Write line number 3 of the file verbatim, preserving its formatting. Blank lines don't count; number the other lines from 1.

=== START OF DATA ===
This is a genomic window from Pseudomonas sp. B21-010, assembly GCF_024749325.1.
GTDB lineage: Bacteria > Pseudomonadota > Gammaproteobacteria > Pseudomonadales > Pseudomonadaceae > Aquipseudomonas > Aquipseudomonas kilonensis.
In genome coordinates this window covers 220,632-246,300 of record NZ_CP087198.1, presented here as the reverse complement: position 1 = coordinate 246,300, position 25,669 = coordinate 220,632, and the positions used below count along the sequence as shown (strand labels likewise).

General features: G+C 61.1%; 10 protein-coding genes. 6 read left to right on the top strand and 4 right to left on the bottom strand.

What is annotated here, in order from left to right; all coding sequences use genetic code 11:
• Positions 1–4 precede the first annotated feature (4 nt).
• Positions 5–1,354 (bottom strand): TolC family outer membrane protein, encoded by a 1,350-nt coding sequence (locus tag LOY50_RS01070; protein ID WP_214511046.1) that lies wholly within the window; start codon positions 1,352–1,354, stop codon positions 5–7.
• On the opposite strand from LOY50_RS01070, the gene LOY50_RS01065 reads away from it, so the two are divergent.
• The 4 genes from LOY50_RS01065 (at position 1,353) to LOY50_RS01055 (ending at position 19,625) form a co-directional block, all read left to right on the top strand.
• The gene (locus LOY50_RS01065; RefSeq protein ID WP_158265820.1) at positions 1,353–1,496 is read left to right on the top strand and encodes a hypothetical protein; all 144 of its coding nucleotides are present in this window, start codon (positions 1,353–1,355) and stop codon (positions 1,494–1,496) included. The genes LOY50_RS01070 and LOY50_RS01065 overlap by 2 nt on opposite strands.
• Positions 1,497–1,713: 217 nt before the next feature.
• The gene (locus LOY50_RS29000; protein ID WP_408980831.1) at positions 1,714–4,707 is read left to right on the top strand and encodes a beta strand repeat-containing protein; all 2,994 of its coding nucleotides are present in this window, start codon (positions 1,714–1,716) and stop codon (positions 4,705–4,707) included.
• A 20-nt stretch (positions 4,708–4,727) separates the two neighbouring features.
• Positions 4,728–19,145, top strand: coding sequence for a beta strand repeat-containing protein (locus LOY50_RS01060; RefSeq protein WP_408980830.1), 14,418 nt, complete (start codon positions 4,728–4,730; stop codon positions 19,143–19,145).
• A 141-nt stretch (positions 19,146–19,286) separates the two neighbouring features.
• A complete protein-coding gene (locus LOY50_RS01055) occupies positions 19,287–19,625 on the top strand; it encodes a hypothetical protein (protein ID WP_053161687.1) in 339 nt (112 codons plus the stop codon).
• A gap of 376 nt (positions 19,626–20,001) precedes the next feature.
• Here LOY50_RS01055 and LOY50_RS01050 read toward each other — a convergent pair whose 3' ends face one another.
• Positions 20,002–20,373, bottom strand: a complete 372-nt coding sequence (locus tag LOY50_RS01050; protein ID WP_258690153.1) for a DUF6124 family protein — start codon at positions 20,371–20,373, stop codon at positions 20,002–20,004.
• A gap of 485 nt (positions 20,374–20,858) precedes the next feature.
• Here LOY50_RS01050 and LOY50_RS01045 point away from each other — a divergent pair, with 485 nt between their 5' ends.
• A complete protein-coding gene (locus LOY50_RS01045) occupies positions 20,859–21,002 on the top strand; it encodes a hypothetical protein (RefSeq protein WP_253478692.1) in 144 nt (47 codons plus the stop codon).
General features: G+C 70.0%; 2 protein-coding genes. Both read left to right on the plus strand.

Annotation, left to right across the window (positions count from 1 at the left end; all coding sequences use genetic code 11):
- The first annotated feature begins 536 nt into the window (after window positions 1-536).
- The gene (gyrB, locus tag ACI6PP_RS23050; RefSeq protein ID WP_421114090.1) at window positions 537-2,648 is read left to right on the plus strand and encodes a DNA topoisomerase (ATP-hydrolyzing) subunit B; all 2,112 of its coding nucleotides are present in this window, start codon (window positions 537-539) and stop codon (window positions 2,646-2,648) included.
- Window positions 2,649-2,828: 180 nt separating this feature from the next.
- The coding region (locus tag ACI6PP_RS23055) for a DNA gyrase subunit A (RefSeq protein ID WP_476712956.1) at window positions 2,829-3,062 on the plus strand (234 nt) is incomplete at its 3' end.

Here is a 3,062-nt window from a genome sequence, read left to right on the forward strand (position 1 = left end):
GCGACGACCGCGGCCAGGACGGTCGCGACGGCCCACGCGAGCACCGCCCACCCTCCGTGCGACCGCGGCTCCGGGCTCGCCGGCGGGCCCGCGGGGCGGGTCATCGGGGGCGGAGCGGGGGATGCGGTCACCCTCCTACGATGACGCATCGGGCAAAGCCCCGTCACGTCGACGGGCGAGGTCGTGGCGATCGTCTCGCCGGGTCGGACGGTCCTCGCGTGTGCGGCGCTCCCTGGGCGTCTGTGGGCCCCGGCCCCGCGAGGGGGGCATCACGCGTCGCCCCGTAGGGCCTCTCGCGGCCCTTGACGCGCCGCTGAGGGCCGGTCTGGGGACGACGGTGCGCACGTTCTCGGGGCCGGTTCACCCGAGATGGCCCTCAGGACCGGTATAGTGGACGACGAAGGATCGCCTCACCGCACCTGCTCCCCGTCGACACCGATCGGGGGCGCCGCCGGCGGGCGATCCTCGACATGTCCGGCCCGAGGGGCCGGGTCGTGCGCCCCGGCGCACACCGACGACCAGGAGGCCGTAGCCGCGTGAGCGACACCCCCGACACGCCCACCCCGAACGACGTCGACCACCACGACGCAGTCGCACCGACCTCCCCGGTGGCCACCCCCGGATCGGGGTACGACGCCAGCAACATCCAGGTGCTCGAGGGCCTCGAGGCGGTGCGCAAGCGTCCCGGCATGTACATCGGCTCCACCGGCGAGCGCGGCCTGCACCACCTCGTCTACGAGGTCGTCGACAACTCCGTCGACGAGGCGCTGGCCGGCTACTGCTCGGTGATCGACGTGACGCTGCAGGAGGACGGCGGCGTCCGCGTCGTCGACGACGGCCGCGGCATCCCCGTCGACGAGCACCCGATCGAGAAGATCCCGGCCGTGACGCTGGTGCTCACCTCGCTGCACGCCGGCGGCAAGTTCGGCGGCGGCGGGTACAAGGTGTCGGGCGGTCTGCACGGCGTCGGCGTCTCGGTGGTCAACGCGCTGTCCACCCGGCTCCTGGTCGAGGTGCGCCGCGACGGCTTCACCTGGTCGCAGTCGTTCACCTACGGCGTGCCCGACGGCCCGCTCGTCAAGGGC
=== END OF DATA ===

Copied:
In genome coordinates this window covers 220,632-246,300 of record NZ_CP087198.1, presented here as the reverse complement: position 1 = coordinate 246,300, position 25,669 = coordinate 220,632, and the positions used below count along the sequence as shown (strand labels likewise).